I’m using a book of short stories, essays and poetry published by the wonderful Words Without Borders for the first time. We all read one story in common–the story in the Prezi–and then students chose one on their own to discuss in class tomorrow. My plan is to use the Prezi for the discussion of “Children of the Sky,” give them some time to make connections between their story and Space and Place by Yi-Fu Tuan, the book I’m using to support the Landscapes of the Imagination theme of the course.
On Thursday class met, students talked in groups of 4-5 (14 students total in the class–yes, I know this is a heavenly number) about the freewriting they did after reading “Entre Ville” while I got the projector set up so that we could read it together.
While they were talking with each other, I did my usual teacher-eavesdropping and heard some great comments: I’m a visual learner, so this was perfect for me; I think she uses place like Tuan‘s definition because she really makes us experience her neighborhood; space is the internet, right, where she’s doing the writing?
There are a lot of things to like about those comments: students are using Tuan’s terminology, making interesting observations about how they read and asking good questions. What more could a teacher ask for? The assignment is a fairly complex one, I think, inasmuch as it requires students to both analyze J. R. Carpenter’s poem and to think about their process of reading the text as well. We’ll talk about various ways this piece of writing might be organized when we meet on Tuesday and they will have their first very rough drafts with them. I like to see what they’ve come up with (in terms of organization and the commentary on the poem) before we discuss things like development and organization.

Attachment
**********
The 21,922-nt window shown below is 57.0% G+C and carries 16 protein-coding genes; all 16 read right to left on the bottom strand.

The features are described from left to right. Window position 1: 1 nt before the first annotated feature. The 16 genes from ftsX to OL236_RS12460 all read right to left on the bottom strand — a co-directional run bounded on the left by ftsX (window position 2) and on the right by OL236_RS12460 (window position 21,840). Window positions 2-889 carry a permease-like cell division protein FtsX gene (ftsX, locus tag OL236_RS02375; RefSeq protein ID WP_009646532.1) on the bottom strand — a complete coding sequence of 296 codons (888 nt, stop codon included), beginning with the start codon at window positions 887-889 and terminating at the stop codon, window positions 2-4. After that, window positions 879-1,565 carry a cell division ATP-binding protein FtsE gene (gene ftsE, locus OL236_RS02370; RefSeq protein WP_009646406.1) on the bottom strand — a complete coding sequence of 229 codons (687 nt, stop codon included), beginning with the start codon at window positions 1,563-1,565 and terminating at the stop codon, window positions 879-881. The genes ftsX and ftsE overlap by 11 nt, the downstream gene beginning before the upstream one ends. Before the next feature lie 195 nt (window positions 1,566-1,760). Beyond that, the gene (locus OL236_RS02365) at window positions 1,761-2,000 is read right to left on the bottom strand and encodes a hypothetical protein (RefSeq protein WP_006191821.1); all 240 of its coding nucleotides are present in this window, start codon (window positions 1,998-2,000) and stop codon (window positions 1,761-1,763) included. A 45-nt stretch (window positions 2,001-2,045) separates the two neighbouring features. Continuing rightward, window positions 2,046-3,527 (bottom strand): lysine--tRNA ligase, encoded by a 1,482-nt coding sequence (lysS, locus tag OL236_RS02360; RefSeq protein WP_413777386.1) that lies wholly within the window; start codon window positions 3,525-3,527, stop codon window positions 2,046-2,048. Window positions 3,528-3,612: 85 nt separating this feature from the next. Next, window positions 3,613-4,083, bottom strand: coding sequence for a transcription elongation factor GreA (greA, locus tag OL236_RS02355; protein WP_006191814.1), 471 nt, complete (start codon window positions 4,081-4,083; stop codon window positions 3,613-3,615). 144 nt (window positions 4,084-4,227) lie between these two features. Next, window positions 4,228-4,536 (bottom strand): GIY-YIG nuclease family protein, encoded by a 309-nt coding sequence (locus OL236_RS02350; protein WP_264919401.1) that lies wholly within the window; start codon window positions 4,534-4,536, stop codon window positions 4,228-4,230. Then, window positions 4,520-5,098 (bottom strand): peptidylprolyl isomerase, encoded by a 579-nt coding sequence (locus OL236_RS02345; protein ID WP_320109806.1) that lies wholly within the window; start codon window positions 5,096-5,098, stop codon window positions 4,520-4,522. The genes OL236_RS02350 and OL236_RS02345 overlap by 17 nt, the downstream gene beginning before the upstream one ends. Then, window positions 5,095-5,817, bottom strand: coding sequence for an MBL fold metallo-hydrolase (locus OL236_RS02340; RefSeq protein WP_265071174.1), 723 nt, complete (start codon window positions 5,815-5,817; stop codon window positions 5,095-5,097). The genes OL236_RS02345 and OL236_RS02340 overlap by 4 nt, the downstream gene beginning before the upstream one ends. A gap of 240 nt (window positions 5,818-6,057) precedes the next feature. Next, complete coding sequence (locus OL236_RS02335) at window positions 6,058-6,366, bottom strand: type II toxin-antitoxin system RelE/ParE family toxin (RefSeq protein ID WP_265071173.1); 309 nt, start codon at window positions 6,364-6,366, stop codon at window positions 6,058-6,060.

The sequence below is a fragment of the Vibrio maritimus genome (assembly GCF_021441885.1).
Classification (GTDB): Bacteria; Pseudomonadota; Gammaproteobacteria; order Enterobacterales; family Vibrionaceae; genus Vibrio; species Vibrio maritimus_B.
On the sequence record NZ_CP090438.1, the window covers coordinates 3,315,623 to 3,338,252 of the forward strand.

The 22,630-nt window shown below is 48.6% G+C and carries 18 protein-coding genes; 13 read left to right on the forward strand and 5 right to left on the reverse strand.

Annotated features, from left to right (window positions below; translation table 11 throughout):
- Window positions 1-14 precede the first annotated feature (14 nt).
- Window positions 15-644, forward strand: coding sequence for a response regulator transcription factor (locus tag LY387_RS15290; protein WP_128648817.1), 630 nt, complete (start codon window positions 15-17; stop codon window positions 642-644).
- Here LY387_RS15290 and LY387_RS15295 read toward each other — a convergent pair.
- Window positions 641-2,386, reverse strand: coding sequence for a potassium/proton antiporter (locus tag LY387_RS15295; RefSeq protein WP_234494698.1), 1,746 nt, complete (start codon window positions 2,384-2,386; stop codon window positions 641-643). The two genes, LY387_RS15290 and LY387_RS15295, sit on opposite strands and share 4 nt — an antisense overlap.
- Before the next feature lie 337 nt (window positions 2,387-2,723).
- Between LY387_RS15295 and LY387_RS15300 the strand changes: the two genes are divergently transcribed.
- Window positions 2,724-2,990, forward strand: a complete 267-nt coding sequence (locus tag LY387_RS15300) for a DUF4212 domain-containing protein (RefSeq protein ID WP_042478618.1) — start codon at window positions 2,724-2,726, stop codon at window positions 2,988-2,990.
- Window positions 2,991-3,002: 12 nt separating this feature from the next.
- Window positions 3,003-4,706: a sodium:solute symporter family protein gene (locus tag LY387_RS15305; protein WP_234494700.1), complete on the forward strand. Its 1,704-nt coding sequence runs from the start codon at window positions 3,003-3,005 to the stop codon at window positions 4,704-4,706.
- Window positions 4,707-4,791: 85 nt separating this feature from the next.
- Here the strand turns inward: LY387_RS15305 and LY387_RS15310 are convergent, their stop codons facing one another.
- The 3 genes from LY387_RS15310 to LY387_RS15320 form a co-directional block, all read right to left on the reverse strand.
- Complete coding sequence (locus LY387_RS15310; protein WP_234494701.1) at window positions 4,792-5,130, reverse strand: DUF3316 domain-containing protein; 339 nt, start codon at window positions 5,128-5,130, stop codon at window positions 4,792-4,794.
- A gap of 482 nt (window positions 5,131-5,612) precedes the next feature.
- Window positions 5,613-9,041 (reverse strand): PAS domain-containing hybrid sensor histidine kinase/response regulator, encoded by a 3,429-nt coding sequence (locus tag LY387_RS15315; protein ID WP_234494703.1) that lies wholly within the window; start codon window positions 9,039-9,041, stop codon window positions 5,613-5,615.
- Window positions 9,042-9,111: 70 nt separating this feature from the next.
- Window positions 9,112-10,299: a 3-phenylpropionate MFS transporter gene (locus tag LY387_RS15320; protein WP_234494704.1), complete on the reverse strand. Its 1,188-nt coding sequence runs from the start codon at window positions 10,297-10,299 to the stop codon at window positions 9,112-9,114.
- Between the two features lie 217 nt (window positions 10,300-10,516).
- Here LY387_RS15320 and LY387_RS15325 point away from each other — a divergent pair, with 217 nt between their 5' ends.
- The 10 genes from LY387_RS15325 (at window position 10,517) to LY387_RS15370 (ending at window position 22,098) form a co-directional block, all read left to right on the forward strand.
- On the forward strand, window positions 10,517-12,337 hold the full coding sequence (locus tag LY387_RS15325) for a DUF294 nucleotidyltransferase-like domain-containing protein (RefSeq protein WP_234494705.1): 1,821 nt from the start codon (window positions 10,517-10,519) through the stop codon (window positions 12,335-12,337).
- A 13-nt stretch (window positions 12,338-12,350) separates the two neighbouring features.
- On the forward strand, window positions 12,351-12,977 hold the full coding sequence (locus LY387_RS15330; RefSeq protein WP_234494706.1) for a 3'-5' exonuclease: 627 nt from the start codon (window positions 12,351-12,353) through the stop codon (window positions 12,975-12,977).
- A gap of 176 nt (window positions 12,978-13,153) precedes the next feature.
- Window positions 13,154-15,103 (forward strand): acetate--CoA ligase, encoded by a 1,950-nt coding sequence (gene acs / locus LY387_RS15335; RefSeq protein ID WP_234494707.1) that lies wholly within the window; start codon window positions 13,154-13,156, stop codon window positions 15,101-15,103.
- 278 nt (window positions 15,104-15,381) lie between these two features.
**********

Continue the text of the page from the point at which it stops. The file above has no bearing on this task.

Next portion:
In our larger discussion, students asked what we were considering to be the poem, which is a good question if you look at the electronic text. Most students had focused on Saint Urbain Street Heat, mainly because it was easily identifiable as a poem, it is centered on the page, and it is contained in a notebook. We discussed the ways in which the design invited us in with things we were familiar with. But then someone pointed out that the entire work is called Entre Ville. A couple of students had read only Saint Urbain, unsure why they hadn’t explored the page further. One student was bothered by the fact that he was supposed to analyze the poem, but he couldn’t use his usual annotation strategies: highlighting, underlining, writing in the margins, etc. In fact, these were all strategies they had just read about in an essay by Donald M. Murray called Reading as a Reader. In addition, however, we’d also read an interview with Ryan Nadel on transliteracy and talked about what it means to be a transliterate person. One student said that he had copied and pasted the text of Saint Urbain onto a doc so that he could work with it in that way. Another revealed that he had discovered that there were other places to go in Entre Ville when he by chance moved his mouse and the cursor landed on an image that opened up a video with sound, which drew a comment about Tuan’s use of the word Experience when he discusses how we use our five senses to know a place. Her comment elicited more comments about how students had played around with the poem to find more poems, a story about a dog, and many interesting sounds of the neighborhood.